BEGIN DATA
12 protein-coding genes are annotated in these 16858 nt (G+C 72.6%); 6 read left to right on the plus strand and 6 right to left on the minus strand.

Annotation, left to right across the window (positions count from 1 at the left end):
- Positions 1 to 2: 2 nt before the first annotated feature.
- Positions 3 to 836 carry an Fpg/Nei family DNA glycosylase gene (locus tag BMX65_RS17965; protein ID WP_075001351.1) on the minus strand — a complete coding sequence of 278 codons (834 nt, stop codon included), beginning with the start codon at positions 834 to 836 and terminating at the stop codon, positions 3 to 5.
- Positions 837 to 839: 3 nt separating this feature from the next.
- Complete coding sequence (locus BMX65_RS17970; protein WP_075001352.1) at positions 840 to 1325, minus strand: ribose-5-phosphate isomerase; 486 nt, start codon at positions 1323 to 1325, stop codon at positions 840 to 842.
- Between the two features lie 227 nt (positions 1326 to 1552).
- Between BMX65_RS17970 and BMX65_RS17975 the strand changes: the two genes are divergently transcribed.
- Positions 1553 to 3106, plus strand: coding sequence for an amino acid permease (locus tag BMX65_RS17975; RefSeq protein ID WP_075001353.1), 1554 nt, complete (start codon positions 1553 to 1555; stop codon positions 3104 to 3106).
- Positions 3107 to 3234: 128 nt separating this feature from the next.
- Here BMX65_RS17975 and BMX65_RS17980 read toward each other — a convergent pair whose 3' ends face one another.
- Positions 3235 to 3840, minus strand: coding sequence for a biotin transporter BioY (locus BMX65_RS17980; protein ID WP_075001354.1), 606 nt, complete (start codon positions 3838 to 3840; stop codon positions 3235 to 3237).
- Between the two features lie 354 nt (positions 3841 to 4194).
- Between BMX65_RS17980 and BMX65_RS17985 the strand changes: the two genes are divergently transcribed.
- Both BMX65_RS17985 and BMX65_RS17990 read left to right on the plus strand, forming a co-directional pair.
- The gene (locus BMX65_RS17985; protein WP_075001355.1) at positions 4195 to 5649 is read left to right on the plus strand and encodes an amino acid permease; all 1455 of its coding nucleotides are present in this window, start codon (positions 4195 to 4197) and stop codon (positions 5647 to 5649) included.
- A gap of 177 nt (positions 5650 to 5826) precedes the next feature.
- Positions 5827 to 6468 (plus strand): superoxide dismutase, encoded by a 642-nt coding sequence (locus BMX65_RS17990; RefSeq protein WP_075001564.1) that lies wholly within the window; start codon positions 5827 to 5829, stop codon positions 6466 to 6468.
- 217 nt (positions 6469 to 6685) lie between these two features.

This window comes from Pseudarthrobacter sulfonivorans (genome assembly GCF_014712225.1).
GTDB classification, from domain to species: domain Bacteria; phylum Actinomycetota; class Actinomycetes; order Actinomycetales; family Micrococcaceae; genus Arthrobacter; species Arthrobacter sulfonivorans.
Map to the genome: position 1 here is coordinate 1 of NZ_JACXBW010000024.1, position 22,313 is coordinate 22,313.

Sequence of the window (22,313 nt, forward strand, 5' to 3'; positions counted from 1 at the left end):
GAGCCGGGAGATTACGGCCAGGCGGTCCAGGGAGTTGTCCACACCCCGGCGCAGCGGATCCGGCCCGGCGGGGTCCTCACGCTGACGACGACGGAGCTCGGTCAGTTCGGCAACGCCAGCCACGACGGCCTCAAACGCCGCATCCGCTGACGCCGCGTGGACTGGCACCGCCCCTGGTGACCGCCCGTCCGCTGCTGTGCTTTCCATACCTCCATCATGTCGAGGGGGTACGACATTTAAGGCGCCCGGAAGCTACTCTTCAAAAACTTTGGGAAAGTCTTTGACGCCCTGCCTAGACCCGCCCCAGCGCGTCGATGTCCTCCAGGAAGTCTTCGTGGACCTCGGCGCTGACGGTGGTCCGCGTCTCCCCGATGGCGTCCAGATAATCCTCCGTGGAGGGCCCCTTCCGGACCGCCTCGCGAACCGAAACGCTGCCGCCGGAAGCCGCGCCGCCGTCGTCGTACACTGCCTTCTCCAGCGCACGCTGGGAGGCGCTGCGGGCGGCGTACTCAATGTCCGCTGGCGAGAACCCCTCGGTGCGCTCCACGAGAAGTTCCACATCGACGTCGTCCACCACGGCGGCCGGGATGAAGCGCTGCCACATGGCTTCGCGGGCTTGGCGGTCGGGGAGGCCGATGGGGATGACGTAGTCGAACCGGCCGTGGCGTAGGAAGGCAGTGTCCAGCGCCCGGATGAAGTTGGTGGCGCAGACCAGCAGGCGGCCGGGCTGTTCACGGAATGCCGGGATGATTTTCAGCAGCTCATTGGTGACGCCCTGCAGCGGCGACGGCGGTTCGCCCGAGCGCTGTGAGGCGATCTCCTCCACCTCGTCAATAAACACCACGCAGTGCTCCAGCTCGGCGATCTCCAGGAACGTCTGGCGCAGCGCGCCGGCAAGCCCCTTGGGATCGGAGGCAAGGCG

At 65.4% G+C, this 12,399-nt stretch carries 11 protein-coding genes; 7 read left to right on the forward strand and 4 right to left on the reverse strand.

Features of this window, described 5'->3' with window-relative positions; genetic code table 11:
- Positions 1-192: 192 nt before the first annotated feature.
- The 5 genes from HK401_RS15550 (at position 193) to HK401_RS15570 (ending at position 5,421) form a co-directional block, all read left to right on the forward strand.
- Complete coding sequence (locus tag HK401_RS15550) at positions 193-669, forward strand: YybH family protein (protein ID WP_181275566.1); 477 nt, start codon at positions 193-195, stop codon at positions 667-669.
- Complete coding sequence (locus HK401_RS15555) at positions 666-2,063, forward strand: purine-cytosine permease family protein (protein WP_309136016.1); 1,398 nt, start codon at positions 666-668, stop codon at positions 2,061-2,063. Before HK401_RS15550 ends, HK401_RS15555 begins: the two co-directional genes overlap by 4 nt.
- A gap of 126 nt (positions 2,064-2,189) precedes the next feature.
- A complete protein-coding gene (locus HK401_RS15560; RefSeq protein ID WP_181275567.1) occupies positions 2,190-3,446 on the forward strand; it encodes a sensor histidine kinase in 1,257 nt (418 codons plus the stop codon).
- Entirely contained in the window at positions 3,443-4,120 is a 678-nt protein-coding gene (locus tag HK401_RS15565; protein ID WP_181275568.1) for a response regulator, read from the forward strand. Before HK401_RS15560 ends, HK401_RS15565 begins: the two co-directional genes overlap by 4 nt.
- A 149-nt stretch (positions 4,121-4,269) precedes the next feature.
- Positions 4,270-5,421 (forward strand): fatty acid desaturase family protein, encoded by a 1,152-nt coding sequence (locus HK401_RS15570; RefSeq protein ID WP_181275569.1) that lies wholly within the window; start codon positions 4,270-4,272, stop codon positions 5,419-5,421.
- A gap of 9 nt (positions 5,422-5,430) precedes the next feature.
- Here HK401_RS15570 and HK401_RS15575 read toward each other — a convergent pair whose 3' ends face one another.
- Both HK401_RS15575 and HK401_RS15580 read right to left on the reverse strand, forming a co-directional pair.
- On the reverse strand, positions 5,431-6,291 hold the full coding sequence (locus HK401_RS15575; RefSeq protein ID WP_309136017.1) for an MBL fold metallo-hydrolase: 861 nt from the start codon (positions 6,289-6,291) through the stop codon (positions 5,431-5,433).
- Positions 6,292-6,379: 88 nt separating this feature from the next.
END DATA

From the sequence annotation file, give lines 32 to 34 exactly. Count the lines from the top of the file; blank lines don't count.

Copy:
- A complete protein-coding gene (locus HK401_RS15560; RefSeq protein ID WP_181275567.1) occupies positions 2,190-3,446 on the forward strand; it encodes a sensor histidine kinase in 1,257 nt (418 codons plus the stop codon).
- Entirely contained in the window at positions 3,443-4,120 is a 678-nt protein-coding gene (locus tag HK401_RS15565; protein ID WP_181275568.1) for a response regulator, read from the forward strand. Before HK401_RS15560 ends, HK401_RS15565 begins: the two co-directional genes overlap by 4 nt.
- A 149-nt stretch (positions 4,121-4,269) precedes the next feature.